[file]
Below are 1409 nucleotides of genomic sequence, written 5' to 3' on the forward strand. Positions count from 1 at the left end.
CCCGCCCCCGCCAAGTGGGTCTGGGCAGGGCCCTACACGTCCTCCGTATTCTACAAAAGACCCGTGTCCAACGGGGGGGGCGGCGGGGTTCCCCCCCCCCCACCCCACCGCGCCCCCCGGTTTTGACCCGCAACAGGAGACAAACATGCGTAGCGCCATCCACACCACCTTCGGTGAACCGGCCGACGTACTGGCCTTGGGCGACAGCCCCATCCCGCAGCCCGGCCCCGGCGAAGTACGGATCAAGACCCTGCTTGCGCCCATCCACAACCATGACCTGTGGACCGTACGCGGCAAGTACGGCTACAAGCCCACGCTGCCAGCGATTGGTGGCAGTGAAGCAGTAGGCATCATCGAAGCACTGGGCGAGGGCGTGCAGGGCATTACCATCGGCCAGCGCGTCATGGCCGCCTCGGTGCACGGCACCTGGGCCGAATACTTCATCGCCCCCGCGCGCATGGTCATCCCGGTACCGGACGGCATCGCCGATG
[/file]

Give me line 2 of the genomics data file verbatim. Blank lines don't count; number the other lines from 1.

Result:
CCCGCCCCCGCCAAGTGGGTCTGGGCAGGGCCCTACACGTCCTCCGTATTCTACAAAAGACCCGTGTCCAACGGGGGGGGCGGCGGGGTTCCCCCCCCCCCACCCCACCGCGCCCCCCGGTTTTGACCCGCAACAGGAGACAAACATGCGTAGCGCCATCCACACCACCTTCGGTGAACCGGCCGACGTACTGGCCTTGGGCGACAGCCCCATCCCGCAGCCCGGCCCCGGCGAAGTACGGATCAAGACCCTGCTTGCGCCCATCCACAACCATGACCTGTGGACCGTACGCGGCAAGTACGGCTACAAGCCCACGCTGCCAGCGATTGGTGGCAGTGAAGCAGTAGGCATCATCGAAGCACTGGGCGAGGGCGTGCAGGGCATTACCATCGGCCAGCGCGTCATGGCCGCCTCGGTGCACGGCACCTGGGCCGAATACTTCATCGCCCCCGCGCGCATGGTCATCCCGGTACCGGACGGCATCGCCGATG